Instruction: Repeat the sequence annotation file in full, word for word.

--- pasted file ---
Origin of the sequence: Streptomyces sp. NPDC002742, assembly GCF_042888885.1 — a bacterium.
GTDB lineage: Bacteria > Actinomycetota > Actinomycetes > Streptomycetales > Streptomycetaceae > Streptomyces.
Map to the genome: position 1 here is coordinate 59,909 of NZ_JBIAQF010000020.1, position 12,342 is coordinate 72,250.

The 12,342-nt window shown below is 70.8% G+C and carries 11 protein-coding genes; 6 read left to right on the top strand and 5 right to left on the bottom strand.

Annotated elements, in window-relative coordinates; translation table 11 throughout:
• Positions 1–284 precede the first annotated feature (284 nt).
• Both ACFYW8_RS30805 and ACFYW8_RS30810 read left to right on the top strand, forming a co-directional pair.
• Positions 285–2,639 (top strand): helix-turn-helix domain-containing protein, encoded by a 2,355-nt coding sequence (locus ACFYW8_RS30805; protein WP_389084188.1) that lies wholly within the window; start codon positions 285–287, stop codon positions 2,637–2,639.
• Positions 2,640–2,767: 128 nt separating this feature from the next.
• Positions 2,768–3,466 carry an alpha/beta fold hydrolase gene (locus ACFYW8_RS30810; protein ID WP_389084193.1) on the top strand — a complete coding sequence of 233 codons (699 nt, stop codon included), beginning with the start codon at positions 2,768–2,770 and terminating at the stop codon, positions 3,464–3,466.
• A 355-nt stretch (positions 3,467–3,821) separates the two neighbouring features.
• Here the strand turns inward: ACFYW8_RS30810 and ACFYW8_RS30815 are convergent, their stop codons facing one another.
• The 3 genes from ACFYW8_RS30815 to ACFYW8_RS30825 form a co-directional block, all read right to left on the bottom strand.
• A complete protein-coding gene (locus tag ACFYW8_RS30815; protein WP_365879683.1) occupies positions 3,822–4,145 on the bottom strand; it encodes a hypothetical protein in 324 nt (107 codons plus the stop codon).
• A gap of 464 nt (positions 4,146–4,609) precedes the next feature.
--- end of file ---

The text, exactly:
Origin of the sequence: Streptomyces sp. NPDC002742, assembly GCF_042888885.1 — a bacterium.
GTDB lineage: Bacteria > Actinomycetota > Actinomycetes > Streptomycetales > Streptomycetaceae > Streptomyces.
Map to the genome: position 1 here is coordinate 59,909 of NZ_JBIAQF010000020.1, position 12,342 is coordinate 72,250.

The 12,342-nt window shown below is 70.8% G+C and carries 11 protein-coding genes; 6 read left to right on the top strand and 5 right to left on the bottom strand.

Annotated elements, in window-relative coordinates; translation table 11 throughout:
• Positions 1–284 precede the first annotated feature (284 nt).
• Both ACFYW8_RS30805 and ACFYW8_RS30810 read left to right on the top strand, forming a co-directional pair.
• Positions 285–2,639 (top strand): helix-turn-helix domain-containing protein, encoded by a 2,355-nt coding sequence (locus ACFYW8_RS30805; protein WP_389084188.1) that lies wholly within the window; start codon positions 285–287, stop codon positions 2,637–2,639.
• Positions 2,640–2,767: 128 nt separating this feature from the next.
• Positions 2,768–3,466 carry an alpha/beta fold hydrolase gene (locus ACFYW8_RS30810; protein ID WP_389084193.1) on the top strand — a complete coding sequence of 233 codons (699 nt, stop codon included), beginning with the start codon at positions 2,768–2,770 and terminating at the stop codon, positions 3,464–3,466.
• A 355-nt stretch (positions 3,467–3,821) separates the two neighbouring features.
• Here the strand turns inward: ACFYW8_RS30810 and ACFYW8_RS30815 are convergent, their stop codons facing one another.
• The 3 genes from ACFYW8_RS30815 to ACFYW8_RS30825 form a co-directional block, all read right to left on the bottom strand.
• A complete protein-coding gene (locus tag ACFYW8_RS30815; protein WP_365879683.1) occupies positions 3,822–4,145 on the bottom strand; it encodes a hypothetical protein in 324 nt (107 codons plus the stop codon).
• A gap of 464 nt (positions 4,146–4,609) precedes the next feature.